Strong is beautiful: Gayathri Kodithuwakku
This week, we sat down with a home-grown superstar who has dedicated her life to spreading positivity. Best known as @Gaiakodithuwakku on Instagram, she is a fitness coach, fitness model, and competitor. Gaia, aka Gayathri Kodithuwakku, although only her mother calls her Gayathri anymore, and she prefers it that way, has become an online sensation with her Instargam stories on client transformations and her own training regimen which she so kindly shares with her avid audience.
Hailing from a middleclass family, an only child, she is not so different from us, but the one thing that so jarringly sets everyone else and Gaia apart is her tenacity and dedicated passion. Here’s what she had to say about her life and rise to success.
You are at present a renowned fitness coach and also fitness model, what led you down this path and into adopting this lifestyle?
I was doing my Bachelors in Australia, studying criminal justice administration for over four years, and right before finishing my internship, I packed up and left the country because I found myself lost on many levels.
I was confused and suffered chronic depression for nearly eight years and I think who I have become today is a result of me trying to constantly figure out who I am and what I am here to do; it’s all to do with self-awareness and constant trial and error.
I was in a weak state mentally and physically. And I found strong to mean beautiful. I would literally watch fitness videos of strong women and visualise myself doing and feeling the same. I turned to fitness because I wanted to empower myself. I was done being a victim.
Why do you think, as of recent times, there’s been a widespread interest in fitness and healthy living? Do you think the interest is purely cosmetic or is there a deeper understanding there?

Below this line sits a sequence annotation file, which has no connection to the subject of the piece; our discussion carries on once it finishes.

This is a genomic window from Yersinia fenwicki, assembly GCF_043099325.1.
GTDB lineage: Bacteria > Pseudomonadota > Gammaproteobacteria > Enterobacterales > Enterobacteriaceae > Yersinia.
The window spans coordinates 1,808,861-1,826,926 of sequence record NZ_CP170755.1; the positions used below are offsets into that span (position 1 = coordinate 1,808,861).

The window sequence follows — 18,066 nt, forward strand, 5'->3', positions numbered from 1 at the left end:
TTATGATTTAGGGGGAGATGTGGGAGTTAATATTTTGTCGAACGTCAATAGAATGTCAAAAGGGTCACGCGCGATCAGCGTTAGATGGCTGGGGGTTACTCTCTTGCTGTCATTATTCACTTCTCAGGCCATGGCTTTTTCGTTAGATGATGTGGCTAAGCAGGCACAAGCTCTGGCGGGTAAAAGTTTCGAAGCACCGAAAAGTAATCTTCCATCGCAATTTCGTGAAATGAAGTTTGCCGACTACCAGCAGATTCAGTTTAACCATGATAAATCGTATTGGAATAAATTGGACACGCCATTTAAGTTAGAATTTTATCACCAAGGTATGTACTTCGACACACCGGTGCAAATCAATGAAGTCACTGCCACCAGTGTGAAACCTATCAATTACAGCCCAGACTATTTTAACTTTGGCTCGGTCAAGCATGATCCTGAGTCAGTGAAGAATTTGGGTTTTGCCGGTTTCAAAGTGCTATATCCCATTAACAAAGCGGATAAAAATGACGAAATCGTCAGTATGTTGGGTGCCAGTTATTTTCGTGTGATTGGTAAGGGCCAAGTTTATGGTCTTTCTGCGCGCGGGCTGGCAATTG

It really goes both ways. The innate need to attract and to appear attractive pushes us to want to look good, but after training hundreds of women locally and all over the world, I’ve come to understand that most of us are looking for a deeper connection to ourselves through movement and living a life that promotes self-love.
We’ve seen the gruelling sessions you put in at the gym day in and day out. Could you share with us how you would describe your work ethic and what motivates you to keep going?
It’s the love for my craft. It’s fair to say my passion has consumed my life. I literally have no hobbies or anything that I regularly indulge in other than training and work. There is nothing that I’d rather do, and I know how blessed I am to be aligned with my passion. Knowing this alone pushes me to grow, expand, and evolve in every way possible. There is no slowing down from here.
You speak of self-love and positivity, does this stem from a spiritual place? Because we often see you talk about your deep-seated faith in your belief system. How important do you think that is in maintaining a healthy lifestyle?
Yes, absolutely. During the darkest times of my life, when nothing at all had gone right for me, I’ve always felt divine intervention. I always surrender myself fully and choose to be led and nothing at all there onwards is taken personally by me.
This connection for me is so strong that whenever challenges arise, I almost get excited because I know it will bring me closer to spirit and strengthen my connection to myself and all that is.
Who inspire you on the daily? Care to drop some names?
David Goggins, Elliott Hulse, Joe Rogan, Jada Pinkett Smith, Massy Arias, Tupac, Trevor Noah, Oprah. Whoever speaks the truth.
We know you have a packed day of rigorous training and consulting with clients but what do you do on your off days?
On my rest day, I have yoga at 6 a.m. and acupuncture in the evening. All part of the recovery process. Other than physically taking a day off once a week from gym, I have no days off from work.